By Michael AVERKO
No one appears to have been 100% correct in predicting the manner of Russia’s “special military operation” in Ukraine. Who predicted that Russia would first recognize Donbass’ independence, followed by Russian military action, at the request of the rebel Donetsk and Lugansk governments?
It’s reasonable to surmise that big powers have informal strategy sessions on how to act under hypothetical circumstances. In the weeks leading up to Russia’s military action, the Russian government emphasized the desire for the Kiev regime to finally start implementing the UN approved Minsk Protocol, calling for a negotiated Donbass autonomy in Ukraine. The Russian government also reiterated its call for a new security arrangement with the West.
This Russian diplomatic activity didn’t lead to a substantively positive response. Putin apparently calculated that the NATOization of Ukraine was expanding to the point that it needed to get nipped in the bud sooner rather than later.
The Western establishment’s moral hypocrisy on what happened thereafter notes the generally accepted rationale used for the atomic option on Hiroshima and Nagasaki to end WW II. In more recent times, there’s the disproportionate use of military force that has been utilized by the US and some non-Russian others.
The human suffering in these instances haven’t received anywhere near the same level of on the ground coverage when compared to the current situation in Ukraine. Some of this reporting might very well include misrepresentation, influenced by the possible distortion of pro-Kiev regime proponents.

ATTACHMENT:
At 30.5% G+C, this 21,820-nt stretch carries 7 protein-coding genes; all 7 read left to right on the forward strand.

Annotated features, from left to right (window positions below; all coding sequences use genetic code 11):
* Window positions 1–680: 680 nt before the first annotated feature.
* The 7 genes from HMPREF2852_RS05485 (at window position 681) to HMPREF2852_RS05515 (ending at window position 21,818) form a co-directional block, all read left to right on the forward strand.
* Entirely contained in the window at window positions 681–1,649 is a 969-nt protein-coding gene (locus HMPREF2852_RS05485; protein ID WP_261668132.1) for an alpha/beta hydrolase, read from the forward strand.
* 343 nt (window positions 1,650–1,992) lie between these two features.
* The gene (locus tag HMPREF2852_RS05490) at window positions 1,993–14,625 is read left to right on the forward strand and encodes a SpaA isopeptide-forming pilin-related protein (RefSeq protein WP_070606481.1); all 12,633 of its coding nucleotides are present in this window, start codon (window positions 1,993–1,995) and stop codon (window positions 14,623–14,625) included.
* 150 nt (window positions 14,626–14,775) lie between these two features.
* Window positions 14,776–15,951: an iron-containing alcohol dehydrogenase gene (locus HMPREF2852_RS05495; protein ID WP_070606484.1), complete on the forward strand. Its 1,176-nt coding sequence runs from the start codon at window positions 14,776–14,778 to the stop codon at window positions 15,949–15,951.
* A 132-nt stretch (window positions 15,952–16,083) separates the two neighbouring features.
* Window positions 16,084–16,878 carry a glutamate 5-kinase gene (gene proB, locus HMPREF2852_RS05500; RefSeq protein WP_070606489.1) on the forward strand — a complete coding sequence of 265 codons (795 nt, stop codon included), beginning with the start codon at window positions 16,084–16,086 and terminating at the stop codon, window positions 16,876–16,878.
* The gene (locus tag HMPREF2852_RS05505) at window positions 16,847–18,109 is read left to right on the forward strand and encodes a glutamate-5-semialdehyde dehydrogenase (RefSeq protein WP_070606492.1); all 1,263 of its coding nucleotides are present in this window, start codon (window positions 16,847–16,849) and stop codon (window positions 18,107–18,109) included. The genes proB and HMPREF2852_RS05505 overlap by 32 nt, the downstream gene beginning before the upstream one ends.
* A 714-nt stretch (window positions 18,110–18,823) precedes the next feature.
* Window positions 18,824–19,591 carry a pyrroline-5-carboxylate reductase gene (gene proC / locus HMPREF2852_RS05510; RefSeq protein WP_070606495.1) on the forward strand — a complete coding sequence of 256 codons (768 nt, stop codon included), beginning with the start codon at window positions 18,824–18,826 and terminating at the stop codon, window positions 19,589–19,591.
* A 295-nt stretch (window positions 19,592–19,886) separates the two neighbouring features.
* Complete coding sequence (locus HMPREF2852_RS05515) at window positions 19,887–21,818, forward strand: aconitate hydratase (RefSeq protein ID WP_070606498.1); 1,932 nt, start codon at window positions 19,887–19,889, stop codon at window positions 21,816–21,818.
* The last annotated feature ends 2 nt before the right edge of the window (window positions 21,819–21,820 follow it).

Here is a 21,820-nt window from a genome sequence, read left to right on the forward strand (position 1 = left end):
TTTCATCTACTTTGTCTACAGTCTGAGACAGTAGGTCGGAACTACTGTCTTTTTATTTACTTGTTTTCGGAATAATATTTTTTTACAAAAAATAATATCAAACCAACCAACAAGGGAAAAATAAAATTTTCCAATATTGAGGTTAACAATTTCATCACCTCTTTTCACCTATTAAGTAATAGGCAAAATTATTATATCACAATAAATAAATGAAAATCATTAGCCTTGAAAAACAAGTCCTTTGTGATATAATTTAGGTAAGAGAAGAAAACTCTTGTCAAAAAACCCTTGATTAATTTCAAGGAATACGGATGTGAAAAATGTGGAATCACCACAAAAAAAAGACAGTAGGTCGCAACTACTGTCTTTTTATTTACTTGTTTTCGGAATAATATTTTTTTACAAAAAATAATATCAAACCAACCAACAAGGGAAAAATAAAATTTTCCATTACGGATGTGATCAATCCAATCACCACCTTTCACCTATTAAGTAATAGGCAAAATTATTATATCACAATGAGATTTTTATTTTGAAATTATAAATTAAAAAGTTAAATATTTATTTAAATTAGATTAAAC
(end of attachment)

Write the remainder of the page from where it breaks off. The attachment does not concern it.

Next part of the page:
The blame game points from a mainstream Russian perspective:
Kiev regime carnage in Donbass (killing thousands and displacing hundreds of thousands)
Kiev regime interacting with Neo-Nazis
seven-year Kiev regime stonewalling of the UN approved Minsk Protocol, calling for a negotiated Donbass autonomy
the specter of NATO expansion in Ukraine compromising the security of Russia- leading up to the Russian military action in Ukraine, Western governments didn’t sanction or threaten to sanction the Kiev regime, much unlike the hypocritical stance towards Russia.
As detailed in my February 27 Antiwar.com piece, there’re no distortions in the above highlighted. I’ve proposed the following for ending the conflict:
Ukraine formally becomes neutral, with a limited military capability and gets back all of Donbass as a loose affiliate, while recognizing Crimea as a part of Russia. Along with the rest of the former Ukrainian SSR (minus Crimea, which has seen vast improvement since reunifying with Russia), Donbass is given an economic sweetener to go along with this arrangement.
Quite possibly, a similar scenario can be reached with Georgia. Given an economic sweetener, Abkhazia and South Ossetia become very loosely affiliated with an economically sweetened Georgia, in exchange for a neutral Georgia.
Georgia and Ukraine can join the EU, while being barred NATO membership, in accordance with international agreements, noting that the expansion of one military alliance shouldn’t sacrifice the security of another country.
In turn, the hypocritically warped sanctions against Russia (influenced by Western governments) end (including the blatantly bigoted ones in sports and culture), preferably with cooler Western establishment heads acknowledging the arrogantly, ignorant, hypocritical and in some instances bigoted stances taken against Russians.
NATO and Russia further discuss their differences.
If implemented, this plan serves to improve the global economy.
Along the way, Russia improves at Western English language PR and media. Moscow can start by reviewing some of the people they’ve utilized from the West over others. Making the same mistakes are counterproductive.